One word threatens to create endless bickering among state lawmakers in 2013, and it is “McCleary.”
It’s shorthand for the monumental ruling by the state Supreme Court in January that spanked lawmakers and Gov. Chris Gregoire for not adequately funding Washington’s public school system.
The justices told those in power in Olympia to get their act together and live up to their constitutional obligation quickly. Complying will cost billions of dollars, so lawmakers and the governor figure to chip away at it over the next few years.
Gregoire grabbed attention Tuesday with her call for a $1 billion down payment in the next two years using money from a new tax on sales of gasoline and diesel and the extension of a pair of business-related taxes.
But what may prove to be a more important McCleary-related episode came a day earlier in Federal Way where the final meeting of the bipartisan Joint Task Force on Education Funding devolved into partisan ping-pong between Democrat and Republican members unable to reach agreement on anything — and poking each other for the failure.
Their collapse at consensus following months of meetings surprised few given their extremely tall marching order to design a path to fully funding the basic education of a million schoolchildren.
What had people talking Monday was the absence of the panel’s two Republican senators, Steve Litzow of Mercer Island and Joe Fai, of Auburn.
Just a week earlier, they became part of a new majority coalition in the Senate, the result of the political marriage of the 23 Republicans and two conservative Democrats. For Litzow, it means he’ll become chairman of the Senate education committee.
Monday’s finale provided an opportunity for the fledgling alliance to lay out an approach on McCleary and demonstrate its intent to put policy ahead of politics as its founders pledged.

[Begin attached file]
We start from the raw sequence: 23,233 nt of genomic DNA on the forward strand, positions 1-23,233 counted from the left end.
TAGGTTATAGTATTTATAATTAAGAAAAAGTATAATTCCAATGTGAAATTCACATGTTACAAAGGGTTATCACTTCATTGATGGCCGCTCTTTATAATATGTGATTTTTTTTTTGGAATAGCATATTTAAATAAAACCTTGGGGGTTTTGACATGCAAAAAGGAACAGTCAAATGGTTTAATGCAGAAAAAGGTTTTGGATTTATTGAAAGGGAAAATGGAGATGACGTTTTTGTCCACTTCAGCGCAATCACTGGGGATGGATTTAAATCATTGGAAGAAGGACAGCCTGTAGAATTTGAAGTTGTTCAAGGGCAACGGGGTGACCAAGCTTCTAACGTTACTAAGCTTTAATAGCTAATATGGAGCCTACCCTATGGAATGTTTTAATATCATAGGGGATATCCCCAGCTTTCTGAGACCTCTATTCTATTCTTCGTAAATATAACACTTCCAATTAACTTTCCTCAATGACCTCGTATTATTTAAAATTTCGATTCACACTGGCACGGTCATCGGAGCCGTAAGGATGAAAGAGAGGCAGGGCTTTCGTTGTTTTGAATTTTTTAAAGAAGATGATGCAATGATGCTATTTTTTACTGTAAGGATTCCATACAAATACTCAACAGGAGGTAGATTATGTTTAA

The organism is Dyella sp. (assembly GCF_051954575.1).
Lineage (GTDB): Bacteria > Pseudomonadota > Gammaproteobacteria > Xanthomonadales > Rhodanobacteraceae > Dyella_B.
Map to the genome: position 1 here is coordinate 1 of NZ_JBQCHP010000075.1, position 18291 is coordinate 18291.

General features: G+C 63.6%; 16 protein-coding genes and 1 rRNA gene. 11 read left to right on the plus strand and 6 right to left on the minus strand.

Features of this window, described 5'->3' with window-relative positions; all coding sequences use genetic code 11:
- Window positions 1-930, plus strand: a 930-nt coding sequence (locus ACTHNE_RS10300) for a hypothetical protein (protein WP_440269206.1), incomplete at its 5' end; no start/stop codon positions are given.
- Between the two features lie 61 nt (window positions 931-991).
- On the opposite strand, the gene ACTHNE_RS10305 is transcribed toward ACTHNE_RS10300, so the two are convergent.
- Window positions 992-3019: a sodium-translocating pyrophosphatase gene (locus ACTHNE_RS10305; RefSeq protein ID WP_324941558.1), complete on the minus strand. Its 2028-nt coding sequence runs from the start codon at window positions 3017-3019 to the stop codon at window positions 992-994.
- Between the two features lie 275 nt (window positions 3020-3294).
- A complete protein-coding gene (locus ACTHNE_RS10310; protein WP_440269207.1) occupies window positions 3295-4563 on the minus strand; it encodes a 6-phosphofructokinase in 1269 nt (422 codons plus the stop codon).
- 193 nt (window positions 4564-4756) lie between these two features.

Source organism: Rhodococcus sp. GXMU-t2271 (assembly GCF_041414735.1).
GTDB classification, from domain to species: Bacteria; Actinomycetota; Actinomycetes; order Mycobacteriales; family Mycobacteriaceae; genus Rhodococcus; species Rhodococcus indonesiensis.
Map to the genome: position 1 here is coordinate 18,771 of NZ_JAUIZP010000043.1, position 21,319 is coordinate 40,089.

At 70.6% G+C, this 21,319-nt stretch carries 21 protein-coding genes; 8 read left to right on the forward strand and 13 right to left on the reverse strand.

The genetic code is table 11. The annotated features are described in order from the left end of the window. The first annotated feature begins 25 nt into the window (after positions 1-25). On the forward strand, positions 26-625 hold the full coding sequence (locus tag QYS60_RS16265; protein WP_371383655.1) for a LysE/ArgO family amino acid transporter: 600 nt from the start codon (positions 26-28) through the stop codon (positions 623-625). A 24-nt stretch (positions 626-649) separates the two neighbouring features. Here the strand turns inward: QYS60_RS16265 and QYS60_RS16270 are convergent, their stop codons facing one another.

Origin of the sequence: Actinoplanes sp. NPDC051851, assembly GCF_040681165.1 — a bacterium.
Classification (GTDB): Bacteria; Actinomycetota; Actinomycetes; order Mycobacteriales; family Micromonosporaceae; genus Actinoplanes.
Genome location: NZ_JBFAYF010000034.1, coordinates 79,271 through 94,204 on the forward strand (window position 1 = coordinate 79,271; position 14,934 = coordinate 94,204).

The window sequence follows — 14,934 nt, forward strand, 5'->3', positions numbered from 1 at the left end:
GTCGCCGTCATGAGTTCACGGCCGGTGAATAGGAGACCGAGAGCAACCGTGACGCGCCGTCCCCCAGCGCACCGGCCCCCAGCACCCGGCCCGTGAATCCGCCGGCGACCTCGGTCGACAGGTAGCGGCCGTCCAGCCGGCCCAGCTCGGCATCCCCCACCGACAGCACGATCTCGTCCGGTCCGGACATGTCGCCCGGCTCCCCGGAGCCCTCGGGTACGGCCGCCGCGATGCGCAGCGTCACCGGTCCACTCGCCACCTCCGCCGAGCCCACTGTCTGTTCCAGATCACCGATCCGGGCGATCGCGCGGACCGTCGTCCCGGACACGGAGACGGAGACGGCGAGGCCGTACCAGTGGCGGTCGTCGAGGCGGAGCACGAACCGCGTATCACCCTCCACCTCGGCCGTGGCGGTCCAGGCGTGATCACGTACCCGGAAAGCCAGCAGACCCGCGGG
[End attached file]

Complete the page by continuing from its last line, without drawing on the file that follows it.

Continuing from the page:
But instead, Litzow and Fain miffed other task force members, including Republicans, by skipping out. Litzow was in Olympia for a coalition meeting.
Commenting by email through a spokesman, Litzow said he thought the committee was interesting and was happy that they got a lot of the numbers down. And, he said, he is looking forward to a vigorous debate in the Legislature as lawmakers figure out how to build a world-class education system.
And that debate will be vigorous as Monday’s meeting revealed.
The panel’s four Democrats, two from the House and two from the Senate, were joined by two Gregoire appointees in approving a recommendation to pump $1.4 billion into schools in the next two years and rely on new revenue to cover the tab.
They didn’t identify any specific streams of cash, deciding instead to send a whole list to the Legislature to consider in January. Among them were extending taxes, as suggested by Gregoire, and increasing the state’s property tax.
The panel’s two Republican House members voted against the Democrat’s idea. They countered that there’s enough money in the existing reservoir of state funds to meet the mandate of McCleary, making any new or higher taxes unnecessary.
When Democrats demanded to know what spending in the budget would be eliminated or reduced to cover the school costs, Republicans didn’t have a specific answer.
They proceeded to bicker over the lack of details.
You can count on their bickering to continue in the new year.
Political reporter Jerry Cornfield’s blog, The Petri Dish, is at www.heraldnet.com.
Contact him at 360-352-8623 or firstname.lastname@example.org.